When a man is raped: A survival guide is a booklet from NSW Health. It is a guide for men who have been raped, as well as their parents, partners, spouses and friends. It provides the sort of information which may help and empower people to deal with the trauma of rape.
About the booklet
If you have found this booklet, you may be seeking information for yourself following a rape. Or, it might mean that a man close to you has been raped and you wish to understand what has happened to him and how you can help him deal with the aftermath of the crime.
The booklet is designed to aid in the understanding about the rape of men, what professional support services are available and what they do, and what might happen if the rapist is prosecuted.
If you are a man who has been raped
When a man is raped: A survival guide provides facts about the rape of men, and the effects of male rape, to help you better understand the nature of this type of sexual assault and the likely effects on you. If you have been raped, the booklet will help empower you to deal with the trauma and complement information provided to you by professionals helping you after a sexual assault. In particular Part 1 provides factual information for victims and describes a man’s normal reactions to a rape.
If you know a man who has been raped
If someone close to you has been raped, this booklet is also designed to help you. It will help you understand what has happened and assist you to communicate with the man who has been raped. Part 2 is aimed at providing information to help you to assist him. All sections will be useful to the survivor and to those close to him.
When we hear the word “rape,” our mental image is usually that of a male perpetrator and a female victim. But men do get raped. Just as several decades ago, the rape of women and children was neglected and collectively denied, so also has the rape of men. Few people realise how frequently the rape of men occurs, and even fewer know how to respond in a way that respectfully helps the victim.
While some people might acknowledge that some men are raped in prison, most do not think the sexual violation of adult males occurs in the broader community. It is surprising to note therefore that men make up 10 to 15% of all adult sexual assault victims. However this is probably an underestimate as men usually do not report their assaults to authorities. One study involving more than 3000 adults in America found that 10% of males had been raped during their adult years. Another US study of college students found that 16% of men had been forced against their will to have sex at some point in their adult lives.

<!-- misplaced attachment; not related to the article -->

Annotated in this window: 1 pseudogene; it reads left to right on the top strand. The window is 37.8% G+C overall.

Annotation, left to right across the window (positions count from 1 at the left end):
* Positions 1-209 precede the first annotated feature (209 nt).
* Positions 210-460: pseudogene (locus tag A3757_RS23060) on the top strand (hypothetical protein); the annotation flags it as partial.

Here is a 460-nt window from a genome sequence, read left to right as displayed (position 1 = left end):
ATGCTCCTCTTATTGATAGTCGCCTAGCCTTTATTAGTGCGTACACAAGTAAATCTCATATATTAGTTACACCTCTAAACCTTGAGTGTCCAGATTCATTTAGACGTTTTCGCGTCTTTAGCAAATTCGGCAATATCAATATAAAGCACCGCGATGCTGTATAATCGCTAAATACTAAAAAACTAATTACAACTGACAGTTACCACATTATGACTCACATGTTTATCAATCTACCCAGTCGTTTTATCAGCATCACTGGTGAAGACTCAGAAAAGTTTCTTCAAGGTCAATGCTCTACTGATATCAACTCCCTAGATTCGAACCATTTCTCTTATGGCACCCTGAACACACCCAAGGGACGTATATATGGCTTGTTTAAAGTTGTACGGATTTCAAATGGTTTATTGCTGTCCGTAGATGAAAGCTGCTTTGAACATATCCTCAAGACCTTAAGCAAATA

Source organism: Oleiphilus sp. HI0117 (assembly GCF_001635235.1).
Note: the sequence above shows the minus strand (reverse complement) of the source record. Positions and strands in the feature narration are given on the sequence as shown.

When men are raped, the person who usually assaults them is another man. It is possible for women to rape men, although this crime is much less frequent and has been documented and researched to an even lesser extent than same-sex rape.
In spite of these figures, very little research has been conducted on the sexual assault of men and some counselling services lack the knowledge and skills to adequately assist male survivors of sexual violence. Unfortunately male survivors of rape have often struggled alone trying to deal with their trauma in isolation. More often than not, they are silenced by the fear that loved ones, police and service providers will fail to support them in their time of crisis.
The aim of this booklet is to encourage those men who have been raped to seek help and to provide information to them, their families, partners and friends who will help them deal with the trauma of rape.
The booklet is divided into three sections
Part 1: For Male Survivors of Rape
- What We Know about the Rape of Men
- If You Are A Rape Survivor
- Facts About The Rape Of Men
- Facts About The Offenders
- Common Reactions Men Experience After Rape
- Unique Issues Faced By Male Survivors of Rape
- What You Can Do After the Rape
- The Importance of Safety
- Medical Care
- Deciding Whether to Report the Rape to Police
- Does Talking About a Rape Help You Get Over It?
- When To Seek Help Through Counselling
- Financial Assistance
- Your Rights
- Facts and Myths
Part 2: For Partners, Family And Friends
- Do Partners, Family and Friends Have a Role?
- Addressing The Survivor’s Immediate Concerns
- Helpful Ways to Support a Man Who Has Been Raped
- Long Term Communication Strategies
Part 3: Where to Get Help
- Suggested readings
Download the booklet [ 712 KB]
Comment by Matt
Matt February 18, 2019 at 1:59 pm
Men are even less likely to report it when the rapist is a woman. It happened to me. I was only 7. She was 12. It messed me up for life.